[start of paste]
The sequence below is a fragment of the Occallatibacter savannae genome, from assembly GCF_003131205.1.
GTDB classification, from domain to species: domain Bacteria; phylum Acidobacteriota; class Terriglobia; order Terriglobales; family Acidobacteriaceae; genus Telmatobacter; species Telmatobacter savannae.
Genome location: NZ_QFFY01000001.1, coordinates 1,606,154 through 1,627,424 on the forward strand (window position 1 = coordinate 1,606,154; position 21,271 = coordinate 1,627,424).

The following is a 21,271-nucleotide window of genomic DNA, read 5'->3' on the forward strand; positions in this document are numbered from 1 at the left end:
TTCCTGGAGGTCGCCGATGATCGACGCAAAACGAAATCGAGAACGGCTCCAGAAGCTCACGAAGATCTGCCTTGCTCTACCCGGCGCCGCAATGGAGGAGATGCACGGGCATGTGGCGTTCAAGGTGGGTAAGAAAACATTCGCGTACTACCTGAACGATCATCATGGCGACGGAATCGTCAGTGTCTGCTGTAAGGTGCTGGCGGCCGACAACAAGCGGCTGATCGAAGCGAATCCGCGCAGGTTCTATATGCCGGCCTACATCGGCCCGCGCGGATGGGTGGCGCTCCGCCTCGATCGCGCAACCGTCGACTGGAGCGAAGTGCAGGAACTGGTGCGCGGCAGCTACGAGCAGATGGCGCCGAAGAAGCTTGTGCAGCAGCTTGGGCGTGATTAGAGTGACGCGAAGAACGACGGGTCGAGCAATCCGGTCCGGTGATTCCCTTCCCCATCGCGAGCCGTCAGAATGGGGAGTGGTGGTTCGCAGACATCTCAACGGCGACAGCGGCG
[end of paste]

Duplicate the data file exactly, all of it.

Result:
The sequence below is a fragment of the Occallatibacter savannae genome, from assembly GCF_003131205.1.
GTDB classification, from domain to species: domain Bacteria; phylum Acidobacteriota; class Terriglobia; order Terriglobales; family Acidobacteriaceae; genus Telmatobacter; species Telmatobacter savannae.
Genome location: NZ_QFFY01000001.1, coordinates 1,606,154 through 1,627,424 on the forward strand (window position 1 = coordinate 1,606,154; position 21,271 = coordinate 1,627,424).

The following is a 21,271-nucleotide window of genomic DNA, read 5'->3' on the forward strand; positions in this document are numbered from 1 at the left end:
TTCCTGGAGGTCGCCGATGATCGACGCAAAACGAAATCGAGAACGGCTCCAGAAGCTCACGAAGATCTGCCTTGCTCTACCCGGCGCCGCAATGGAGGAGATGCACGGGCATGTGGCGTTCAAGGTGGGTAAGAAAACATTCGCGTACTACCTGAACGATCATCATGGCGACGGAATCGTCAGTGTCTGCTGTAAGGTGCTGGCGGCCGACAACAAGCGGCTGATCGAAGCGAATCCGCGCAGGTTCTATATGCCGGCCTACATCGGCCCGCGCGGATGGGTGGCGCTCCGCCTCGATCGCGCAACCGTCGACTGGAGCGAAGTGCAGGAACTGGTGCGCGGCAGCTACGAGCAGATGGCGCCGAAGAAGCTTGTGCAGCAGCTTGGGCGTGATTAGAGTGACGCGAAGAACGACGGGTCGAGCAATCCGGTCCGGTGATTCCCTTCCCCATCGCGAGCCGTCAGAATGGGGAGTGGTGGTTCGCAGACATCTCAACGGCGACAGCGGCG